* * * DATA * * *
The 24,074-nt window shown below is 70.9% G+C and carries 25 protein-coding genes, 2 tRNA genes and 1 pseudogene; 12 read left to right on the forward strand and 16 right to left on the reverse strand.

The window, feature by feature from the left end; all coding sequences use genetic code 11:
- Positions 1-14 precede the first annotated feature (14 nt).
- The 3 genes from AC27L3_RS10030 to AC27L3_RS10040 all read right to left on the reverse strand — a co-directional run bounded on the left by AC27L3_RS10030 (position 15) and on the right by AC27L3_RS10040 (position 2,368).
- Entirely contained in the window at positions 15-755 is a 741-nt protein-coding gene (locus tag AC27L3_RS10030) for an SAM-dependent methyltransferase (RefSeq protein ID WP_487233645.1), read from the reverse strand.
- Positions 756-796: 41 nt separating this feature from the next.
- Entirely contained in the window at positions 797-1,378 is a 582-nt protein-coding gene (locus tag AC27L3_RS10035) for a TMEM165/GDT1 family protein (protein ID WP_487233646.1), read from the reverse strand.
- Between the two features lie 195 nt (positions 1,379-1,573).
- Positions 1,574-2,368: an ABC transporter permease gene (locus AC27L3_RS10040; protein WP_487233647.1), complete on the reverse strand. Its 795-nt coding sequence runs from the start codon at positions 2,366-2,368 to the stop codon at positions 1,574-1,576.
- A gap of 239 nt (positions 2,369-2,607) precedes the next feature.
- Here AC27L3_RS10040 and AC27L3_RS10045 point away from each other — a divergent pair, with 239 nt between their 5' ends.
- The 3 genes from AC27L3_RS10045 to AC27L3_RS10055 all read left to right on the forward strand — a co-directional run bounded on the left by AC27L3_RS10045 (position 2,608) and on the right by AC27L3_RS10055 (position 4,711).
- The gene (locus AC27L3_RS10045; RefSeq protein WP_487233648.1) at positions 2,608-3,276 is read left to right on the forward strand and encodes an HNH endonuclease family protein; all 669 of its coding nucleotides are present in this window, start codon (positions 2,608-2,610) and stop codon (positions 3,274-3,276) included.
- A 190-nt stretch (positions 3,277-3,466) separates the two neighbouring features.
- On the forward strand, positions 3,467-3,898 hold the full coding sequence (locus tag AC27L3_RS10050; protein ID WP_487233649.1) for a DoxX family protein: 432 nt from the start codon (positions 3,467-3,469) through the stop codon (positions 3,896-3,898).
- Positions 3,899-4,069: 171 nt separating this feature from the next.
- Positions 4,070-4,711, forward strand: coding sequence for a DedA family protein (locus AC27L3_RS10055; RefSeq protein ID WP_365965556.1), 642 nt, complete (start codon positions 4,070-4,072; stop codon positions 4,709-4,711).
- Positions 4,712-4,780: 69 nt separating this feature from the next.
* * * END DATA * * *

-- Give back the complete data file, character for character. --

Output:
The 24,074-nt window shown below is 70.9% G+C and carries 25 protein-coding genes, 2 tRNA genes and 1 pseudogene; 12 read left to right on the forward strand and 16 right to left on the reverse strand.

The window, feature by feature from the left end; all coding sequences use genetic code 11:
- Positions 1-14 precede the first annotated feature (14 nt).
- The 3 genes from AC27L3_RS10030 to AC27L3_RS10040 all read right to left on the reverse strand — a co-directional run bounded on the left by AC27L3_RS10030 (position 15) and on the right by AC27L3_RS10040 (position 2,368).
- Entirely contained in the window at positions 15-755 is a 741-nt protein-coding gene (locus tag AC27L3_RS10030) for an SAM-dependent methyltransferase (RefSeq protein ID WP_487233645.1), read from the reverse strand.
- Positions 756-796: 41 nt separating this feature from the next.
- Entirely contained in the window at positions 797-1,378 is a 582-nt protein-coding gene (locus tag AC27L3_RS10035) for a TMEM165/GDT1 family protein (protein ID WP_487233646.1), read from the reverse strand.
- Between the two features lie 195 nt (positions 1,379-1,573).
- Positions 1,574-2,368: an ABC transporter permease gene (locus AC27L3_RS10040; protein WP_487233647.1), complete on the reverse strand. Its 795-nt coding sequence runs from the start codon at positions 2,366-2,368 to the stop codon at positions 1,574-1,576.
- A gap of 239 nt (positions 2,369-2,607) precedes the next feature.
- Here AC27L3_RS10040 and AC27L3_RS10045 point away from each other — a divergent pair, with 239 nt between their 5' ends.
- The 3 genes from AC27L3_RS10045 to AC27L3_RS10055 all read left to right on the forward strand — a co-directional run bounded on the left by AC27L3_RS10045 (position 2,608) and on the right by AC27L3_RS10055 (position 4,711).
- The gene (locus AC27L3_RS10045; RefSeq protein WP_487233648.1) at positions 2,608-3,276 is read left to right on the forward strand and encodes an HNH endonuclease family protein; all 669 of its coding nucleotides are present in this window, start codon (positions 2,608-2,610) and stop codon (positions 3,274-3,276) included.
- A 190-nt stretch (positions 3,277-3,466) separates the two neighbouring features.
- On the forward strand, positions 3,467-3,898 hold the full coding sequence (locus tag AC27L3_RS10050; protein ID WP_487233649.1) for a DoxX family protein: 432 nt from the start codon (positions 3,467-3,469) through the stop codon (positions 3,896-3,898).
- Positions 3,899-4,069: 171 nt separating this feature from the next.
- Positions 4,070-4,711, forward strand: coding sequence for a DedA family protein (locus AC27L3_RS10055; RefSeq protein ID WP_365965556.1), 642 nt, complete (start codon positions 4,070-4,072; stop codon positions 4,709-4,711).
- Positions 4,712-4,780: 69 nt separating this feature from the next.